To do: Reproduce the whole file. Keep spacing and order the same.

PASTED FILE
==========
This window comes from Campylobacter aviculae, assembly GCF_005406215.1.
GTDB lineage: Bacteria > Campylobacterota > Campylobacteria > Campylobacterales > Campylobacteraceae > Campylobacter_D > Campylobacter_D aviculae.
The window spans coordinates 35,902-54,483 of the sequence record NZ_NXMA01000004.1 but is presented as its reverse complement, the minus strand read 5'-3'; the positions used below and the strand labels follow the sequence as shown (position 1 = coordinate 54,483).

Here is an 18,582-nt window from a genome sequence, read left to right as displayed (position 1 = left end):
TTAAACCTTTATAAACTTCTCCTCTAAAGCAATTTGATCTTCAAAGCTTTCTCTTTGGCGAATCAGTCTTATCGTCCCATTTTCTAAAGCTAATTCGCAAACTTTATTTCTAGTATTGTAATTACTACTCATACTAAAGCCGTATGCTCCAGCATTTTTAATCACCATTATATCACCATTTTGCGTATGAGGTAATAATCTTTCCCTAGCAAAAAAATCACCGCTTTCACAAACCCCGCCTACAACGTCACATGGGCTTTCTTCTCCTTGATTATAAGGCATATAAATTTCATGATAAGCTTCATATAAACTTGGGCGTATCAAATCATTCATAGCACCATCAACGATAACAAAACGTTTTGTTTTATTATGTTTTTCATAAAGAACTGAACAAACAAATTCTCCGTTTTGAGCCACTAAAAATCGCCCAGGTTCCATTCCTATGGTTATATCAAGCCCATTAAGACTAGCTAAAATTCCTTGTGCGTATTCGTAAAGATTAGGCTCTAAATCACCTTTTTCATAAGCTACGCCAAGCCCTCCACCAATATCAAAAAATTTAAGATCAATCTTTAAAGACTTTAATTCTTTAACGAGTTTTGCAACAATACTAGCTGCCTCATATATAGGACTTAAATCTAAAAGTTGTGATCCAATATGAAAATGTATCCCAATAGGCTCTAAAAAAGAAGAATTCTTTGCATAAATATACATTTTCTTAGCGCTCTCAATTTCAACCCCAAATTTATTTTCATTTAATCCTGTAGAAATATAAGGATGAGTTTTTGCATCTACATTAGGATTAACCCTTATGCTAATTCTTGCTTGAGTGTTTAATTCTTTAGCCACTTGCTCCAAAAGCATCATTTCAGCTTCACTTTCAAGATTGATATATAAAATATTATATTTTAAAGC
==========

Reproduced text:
This window comes from Campylobacter aviculae, assembly GCF_005406215.1.
GTDB lineage: Bacteria > Campylobacterota > Campylobacteria > Campylobacterales > Campylobacteraceae > Campylobacter_D > Campylobacter_D aviculae.
The window spans coordinates 35,902-54,483 of the sequence record NZ_NXMA01000004.1 but is presented as its reverse complement, the minus strand read 5'-3'; the positions used below and the strand labels follow the sequence as shown (position 1 = coordinate 54,483).

Here is an 18,582-nt window from a genome sequence, read left to right as displayed (position 1 = left end):
TTAAACCTTTATAAACTTCTCCTCTAAAGCAATTTGATCTTCAAAGCTTTCTCTTTGGCGAATCAGTCTTATCGTCCCATTTTCTAAAGCTAATTCGCAAACTTTATTTCTAGTATTGTAATTACTACTCATACTAAAGCCGTATGCTCCAGCATTTTTAATCACCATTATATCACCATTTTGCGTATGAGGTAATAATCTTTCCCTAGCAAAAAAATCACCGCTTTCACAAACCCCGCCTACAACGTCACATGGGCTTTCTTCTCCTTGATTATAAGGCATATAAATTTCATGATAAGCTTCATATAAACTTGGGCGTATCAAATCATTCATAGCACCATCAACGATAACAAAACGTTTTGTTTTATTATGTTTTTCATAAAGAACTGAACAAACAAATTCTCCGTTTTGAGCCACTAAAAATCGCCCAGGTTCCATTCCTATGGTTATATCAAGCCCATTAAGACTAGCTAAAATTCCTTGTGCGTATTCGTAAAGATTAGGCTCTAAATCACCTTTTTCATAAGCTACGCCAAGCCCTCCACCAATATCAAAAAATTTAAGATCAATCTTTAAAGACTTTAATTCTTTAACGAGTTTTGCAACAATACTAGCTGCCTCATATATAGGACTTAAATCTAAAAGTTGTGATCCAATATGAAAATGTATCCCAATAGGCTCTAAAAAAGAAGAATTCTTTGCATAAATATACATTTTCTTAGCGCTCTCAATTTCAACCCCAAATTTATTTTCATTTAATCCTGTAGAAATATAAGGATGAGTTTTTGCATCTACATTAGGATTAACCCTTATGCTAATTCTTGCTTGAGTGTTTAATTCTTTAGCCACTTGCTCCAAAAGCATCATTTCAGCTTCACTTTCAAGATTGATATATAAAATATTATATTTTAAAGC